The General Services Administration says it will finally be able to begin digging out of a backlog of deferred maintenance of federal buildings thanks to a boost in funding from the recently passed bipartisan spending bill.
The spending bill, passed by Congress and signed by President Barack Obama last week, authorizes GSA to spend about $9.3 billion from the Federal Buildings Fund.
The fund is made up of rent payments other agencies pay to GSA for the use of federal facilities, but Congress authorizes the amount GSA is permitted to draw upon in its annual budget. All told, the spending bill provides a total GSA budget of $9.6 billion. That’s less than the $9.9 billion proposed by the agency in its 2014 budget request, but $1.3 billion more than what Congress appropriated last year, according to a House summary of the bill.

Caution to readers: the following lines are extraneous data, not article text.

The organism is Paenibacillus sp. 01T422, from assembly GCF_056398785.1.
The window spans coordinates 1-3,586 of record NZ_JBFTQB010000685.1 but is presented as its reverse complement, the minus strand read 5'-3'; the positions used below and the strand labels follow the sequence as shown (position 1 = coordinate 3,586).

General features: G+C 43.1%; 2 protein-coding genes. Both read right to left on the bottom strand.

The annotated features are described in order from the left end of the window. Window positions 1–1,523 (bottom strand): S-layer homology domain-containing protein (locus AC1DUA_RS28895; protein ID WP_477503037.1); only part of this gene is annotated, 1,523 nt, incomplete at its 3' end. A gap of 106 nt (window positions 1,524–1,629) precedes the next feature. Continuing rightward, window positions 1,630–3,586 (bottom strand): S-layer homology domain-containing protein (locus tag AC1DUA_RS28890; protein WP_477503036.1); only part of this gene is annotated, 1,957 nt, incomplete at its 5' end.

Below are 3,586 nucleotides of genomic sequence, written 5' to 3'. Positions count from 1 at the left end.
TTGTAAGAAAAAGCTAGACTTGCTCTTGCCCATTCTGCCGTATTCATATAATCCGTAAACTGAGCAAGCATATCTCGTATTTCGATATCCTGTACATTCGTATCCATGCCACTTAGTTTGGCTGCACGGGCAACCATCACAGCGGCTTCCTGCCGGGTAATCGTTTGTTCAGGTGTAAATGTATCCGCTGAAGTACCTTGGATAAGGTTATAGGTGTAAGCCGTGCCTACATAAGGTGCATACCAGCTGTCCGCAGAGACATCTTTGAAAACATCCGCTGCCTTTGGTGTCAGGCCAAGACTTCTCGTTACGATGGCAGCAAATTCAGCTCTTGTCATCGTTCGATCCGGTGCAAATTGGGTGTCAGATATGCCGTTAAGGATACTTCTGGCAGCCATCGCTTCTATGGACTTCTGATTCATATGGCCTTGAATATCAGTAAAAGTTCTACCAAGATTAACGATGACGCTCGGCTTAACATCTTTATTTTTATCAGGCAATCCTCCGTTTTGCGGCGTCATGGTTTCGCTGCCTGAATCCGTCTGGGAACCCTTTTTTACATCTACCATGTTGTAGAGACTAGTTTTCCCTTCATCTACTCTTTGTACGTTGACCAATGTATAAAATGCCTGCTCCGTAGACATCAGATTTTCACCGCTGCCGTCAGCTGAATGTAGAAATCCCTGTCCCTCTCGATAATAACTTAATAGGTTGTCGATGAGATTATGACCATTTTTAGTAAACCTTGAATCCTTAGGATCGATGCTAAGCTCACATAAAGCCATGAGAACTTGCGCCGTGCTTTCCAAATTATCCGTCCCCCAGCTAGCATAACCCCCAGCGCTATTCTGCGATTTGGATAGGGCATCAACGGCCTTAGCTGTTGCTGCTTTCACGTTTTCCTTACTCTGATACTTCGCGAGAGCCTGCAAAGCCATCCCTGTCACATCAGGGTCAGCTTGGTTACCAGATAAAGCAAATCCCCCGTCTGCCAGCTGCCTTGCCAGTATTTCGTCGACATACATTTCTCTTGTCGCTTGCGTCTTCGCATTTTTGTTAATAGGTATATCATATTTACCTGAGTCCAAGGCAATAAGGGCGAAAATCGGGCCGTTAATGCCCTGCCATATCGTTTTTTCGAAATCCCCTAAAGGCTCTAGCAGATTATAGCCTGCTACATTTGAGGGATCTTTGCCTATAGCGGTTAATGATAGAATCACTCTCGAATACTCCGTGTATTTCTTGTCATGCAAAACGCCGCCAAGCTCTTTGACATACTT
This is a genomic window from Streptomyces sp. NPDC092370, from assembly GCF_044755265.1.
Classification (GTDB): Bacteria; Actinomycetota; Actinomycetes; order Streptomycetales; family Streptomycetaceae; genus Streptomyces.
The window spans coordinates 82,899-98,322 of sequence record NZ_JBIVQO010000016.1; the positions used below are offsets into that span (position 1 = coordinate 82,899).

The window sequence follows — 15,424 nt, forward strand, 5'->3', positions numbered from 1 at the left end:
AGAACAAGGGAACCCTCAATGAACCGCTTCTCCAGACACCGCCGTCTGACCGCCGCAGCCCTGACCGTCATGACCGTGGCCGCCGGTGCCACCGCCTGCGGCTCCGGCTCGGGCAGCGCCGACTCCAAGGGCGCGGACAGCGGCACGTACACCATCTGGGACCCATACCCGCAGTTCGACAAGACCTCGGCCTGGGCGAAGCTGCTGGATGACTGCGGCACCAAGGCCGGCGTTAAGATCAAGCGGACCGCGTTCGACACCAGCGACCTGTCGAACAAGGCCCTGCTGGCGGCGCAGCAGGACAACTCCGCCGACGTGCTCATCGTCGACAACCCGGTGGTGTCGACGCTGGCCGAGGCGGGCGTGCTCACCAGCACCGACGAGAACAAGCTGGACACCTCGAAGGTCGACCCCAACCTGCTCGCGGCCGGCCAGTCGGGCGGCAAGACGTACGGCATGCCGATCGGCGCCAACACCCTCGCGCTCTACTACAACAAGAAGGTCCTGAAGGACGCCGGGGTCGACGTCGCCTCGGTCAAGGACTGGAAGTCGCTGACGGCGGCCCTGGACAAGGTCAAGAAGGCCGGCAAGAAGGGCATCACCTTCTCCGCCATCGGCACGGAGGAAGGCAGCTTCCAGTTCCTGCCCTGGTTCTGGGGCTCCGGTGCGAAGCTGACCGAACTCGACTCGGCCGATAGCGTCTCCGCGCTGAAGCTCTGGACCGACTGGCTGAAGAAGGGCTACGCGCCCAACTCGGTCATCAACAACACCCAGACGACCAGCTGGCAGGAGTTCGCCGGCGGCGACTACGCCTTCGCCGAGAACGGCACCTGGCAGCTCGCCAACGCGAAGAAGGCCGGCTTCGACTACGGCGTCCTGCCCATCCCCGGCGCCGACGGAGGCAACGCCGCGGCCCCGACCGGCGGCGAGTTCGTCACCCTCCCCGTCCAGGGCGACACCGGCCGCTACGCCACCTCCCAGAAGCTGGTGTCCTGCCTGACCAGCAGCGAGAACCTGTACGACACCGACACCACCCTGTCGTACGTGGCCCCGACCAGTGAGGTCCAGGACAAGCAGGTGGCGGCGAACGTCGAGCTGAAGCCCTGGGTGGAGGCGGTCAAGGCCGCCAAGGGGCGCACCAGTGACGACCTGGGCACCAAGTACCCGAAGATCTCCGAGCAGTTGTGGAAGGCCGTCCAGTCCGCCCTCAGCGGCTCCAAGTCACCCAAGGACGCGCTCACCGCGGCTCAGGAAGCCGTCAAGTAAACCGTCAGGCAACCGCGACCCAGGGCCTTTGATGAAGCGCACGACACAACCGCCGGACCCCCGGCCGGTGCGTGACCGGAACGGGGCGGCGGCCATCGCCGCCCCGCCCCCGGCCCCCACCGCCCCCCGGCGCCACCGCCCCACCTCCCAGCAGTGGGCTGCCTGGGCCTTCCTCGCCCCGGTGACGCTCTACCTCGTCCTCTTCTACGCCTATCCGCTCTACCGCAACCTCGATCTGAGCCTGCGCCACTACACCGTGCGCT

GSA’s efforts to help agencies consolidate space in existing federal buildings also got a boost. The bill provides $70 million to GSA’s space-consolidation program, which aims to reduce the amount of space leased to agencies by the private sector.
The bill also includes additional funding for several new construction projects, including $155 million for the the Homeland Security Department’s headquarters consolidation at St. Elizabeths in Southwest Washington, D.C. and $295 million to complete border crossing stations in San Ysidro, Calif.; Laredo, Texas; and a few other locations.
“By investing in our public buildings, a smaller federal footprint and improved border crossing stations, GSA will not only create savings for the American people, but also assist in providing them with the most efficient and effective government possible,” said GSA Administrator Dan Tangherlini in a statement “These infrastructure projects will ensure that federal agencies can support economic and job growth in communities across this country.”